…and more importantly, how you’ll handle them. Because if you don’t think you have the resources to deal with potential problems, you should strongly consider whether those risks are worth it.
Although the experience of having magnetic implants is remarkable — you can literally reach out and “feel” power running through cables, engines spinning inside harddrives, power leaks in the surface of electric stoves, and much more, all without physical contact — the experience of having to remove the implants is all too common and extremely unpleasant.
The majority of silicone dipped mangetic implants (which as far as I know are no longer being made) installed so far have ruptured and broken down (which happens within a week of the shell opening), and removal requires a large flap and the excision of some tissue because of how dramatically the magnetic disintegrates — as you can see it’s essentially a powder.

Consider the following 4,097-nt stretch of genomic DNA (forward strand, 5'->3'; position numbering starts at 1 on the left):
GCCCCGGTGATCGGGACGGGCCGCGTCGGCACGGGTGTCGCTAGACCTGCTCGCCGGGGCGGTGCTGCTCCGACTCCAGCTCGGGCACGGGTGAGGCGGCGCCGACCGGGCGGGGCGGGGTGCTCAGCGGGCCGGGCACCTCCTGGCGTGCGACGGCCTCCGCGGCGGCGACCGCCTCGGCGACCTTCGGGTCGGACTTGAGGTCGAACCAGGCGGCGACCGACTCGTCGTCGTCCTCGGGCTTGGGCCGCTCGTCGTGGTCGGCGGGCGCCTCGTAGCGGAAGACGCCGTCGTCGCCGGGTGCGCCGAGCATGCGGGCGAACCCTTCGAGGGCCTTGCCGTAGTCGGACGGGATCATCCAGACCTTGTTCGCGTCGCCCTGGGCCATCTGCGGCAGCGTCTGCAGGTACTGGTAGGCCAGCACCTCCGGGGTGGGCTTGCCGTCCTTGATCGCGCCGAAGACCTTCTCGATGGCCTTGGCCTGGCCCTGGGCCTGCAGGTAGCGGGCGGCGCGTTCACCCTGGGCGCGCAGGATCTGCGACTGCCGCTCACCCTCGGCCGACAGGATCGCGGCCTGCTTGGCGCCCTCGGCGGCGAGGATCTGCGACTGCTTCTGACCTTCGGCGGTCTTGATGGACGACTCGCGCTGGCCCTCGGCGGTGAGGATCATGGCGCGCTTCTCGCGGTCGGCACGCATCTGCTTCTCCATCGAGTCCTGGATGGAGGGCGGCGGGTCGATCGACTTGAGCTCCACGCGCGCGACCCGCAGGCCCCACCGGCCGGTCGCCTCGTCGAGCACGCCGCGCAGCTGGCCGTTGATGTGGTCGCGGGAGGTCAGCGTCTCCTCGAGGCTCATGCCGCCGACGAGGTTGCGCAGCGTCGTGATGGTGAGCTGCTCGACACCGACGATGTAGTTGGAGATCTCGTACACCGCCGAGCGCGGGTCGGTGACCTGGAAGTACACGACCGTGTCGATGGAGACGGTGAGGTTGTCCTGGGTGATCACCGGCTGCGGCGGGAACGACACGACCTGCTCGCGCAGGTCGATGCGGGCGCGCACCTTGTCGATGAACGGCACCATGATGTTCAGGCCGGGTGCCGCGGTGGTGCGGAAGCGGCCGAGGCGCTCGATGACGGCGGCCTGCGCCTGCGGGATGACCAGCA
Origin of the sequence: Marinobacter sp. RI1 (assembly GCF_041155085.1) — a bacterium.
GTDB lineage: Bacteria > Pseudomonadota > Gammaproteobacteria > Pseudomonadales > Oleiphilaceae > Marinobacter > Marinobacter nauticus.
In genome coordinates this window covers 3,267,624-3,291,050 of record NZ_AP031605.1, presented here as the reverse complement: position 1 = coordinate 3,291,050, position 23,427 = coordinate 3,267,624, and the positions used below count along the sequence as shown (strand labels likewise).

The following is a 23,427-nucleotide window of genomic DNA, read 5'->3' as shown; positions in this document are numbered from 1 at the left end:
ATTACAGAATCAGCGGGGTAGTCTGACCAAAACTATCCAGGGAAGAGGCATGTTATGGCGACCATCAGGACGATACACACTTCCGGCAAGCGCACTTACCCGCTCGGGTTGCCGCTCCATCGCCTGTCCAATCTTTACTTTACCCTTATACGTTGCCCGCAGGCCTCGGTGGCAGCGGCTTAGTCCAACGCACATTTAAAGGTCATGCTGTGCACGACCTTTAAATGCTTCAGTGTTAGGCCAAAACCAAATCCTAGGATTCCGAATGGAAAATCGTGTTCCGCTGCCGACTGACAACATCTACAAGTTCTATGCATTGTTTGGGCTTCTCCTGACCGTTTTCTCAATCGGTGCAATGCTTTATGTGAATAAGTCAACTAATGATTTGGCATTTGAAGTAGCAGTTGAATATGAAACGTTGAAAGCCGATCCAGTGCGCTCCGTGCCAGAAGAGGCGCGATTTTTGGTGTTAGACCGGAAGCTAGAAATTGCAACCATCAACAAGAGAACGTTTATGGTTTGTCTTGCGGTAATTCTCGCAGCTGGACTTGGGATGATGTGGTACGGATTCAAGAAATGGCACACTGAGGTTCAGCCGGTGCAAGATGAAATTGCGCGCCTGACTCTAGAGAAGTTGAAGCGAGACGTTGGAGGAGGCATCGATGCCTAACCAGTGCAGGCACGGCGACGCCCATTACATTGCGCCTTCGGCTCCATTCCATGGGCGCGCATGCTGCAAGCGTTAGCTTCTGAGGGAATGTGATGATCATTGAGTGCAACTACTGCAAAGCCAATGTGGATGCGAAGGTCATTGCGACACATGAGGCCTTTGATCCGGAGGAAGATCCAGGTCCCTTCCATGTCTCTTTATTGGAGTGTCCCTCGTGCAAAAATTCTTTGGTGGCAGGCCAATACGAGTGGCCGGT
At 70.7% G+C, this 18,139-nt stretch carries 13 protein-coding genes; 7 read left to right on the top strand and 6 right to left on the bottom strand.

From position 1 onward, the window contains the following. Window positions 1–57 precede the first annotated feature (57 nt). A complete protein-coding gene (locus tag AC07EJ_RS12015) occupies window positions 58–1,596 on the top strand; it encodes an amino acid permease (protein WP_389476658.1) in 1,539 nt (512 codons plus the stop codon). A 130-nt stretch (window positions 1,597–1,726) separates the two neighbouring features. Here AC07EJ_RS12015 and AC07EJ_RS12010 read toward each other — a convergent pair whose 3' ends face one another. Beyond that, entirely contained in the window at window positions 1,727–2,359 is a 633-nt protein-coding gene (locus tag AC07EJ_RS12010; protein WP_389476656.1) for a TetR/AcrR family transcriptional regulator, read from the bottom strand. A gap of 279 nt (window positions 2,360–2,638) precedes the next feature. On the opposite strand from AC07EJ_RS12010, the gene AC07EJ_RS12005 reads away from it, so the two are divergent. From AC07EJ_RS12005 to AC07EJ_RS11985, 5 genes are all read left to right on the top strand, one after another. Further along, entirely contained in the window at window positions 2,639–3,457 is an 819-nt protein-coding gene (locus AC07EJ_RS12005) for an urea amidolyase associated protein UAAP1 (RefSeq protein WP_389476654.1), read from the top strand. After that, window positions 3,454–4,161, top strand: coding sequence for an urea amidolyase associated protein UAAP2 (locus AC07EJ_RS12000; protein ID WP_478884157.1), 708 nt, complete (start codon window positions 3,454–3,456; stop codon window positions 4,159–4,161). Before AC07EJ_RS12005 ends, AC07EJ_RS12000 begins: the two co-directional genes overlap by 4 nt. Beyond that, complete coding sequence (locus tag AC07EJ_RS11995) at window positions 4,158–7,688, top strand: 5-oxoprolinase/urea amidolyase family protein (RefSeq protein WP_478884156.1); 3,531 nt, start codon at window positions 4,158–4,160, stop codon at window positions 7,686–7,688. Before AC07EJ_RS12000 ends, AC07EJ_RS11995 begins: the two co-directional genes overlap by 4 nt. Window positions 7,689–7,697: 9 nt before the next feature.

This magnet was installed by Steve Haworth (to be very clear I understood the risks and removal procedure and have no hard feelings toward anyone about how it turned out) and removed from my finger by Tom Brazda. For me the experience, while rather unpleasant at the end, has definitely been worth it.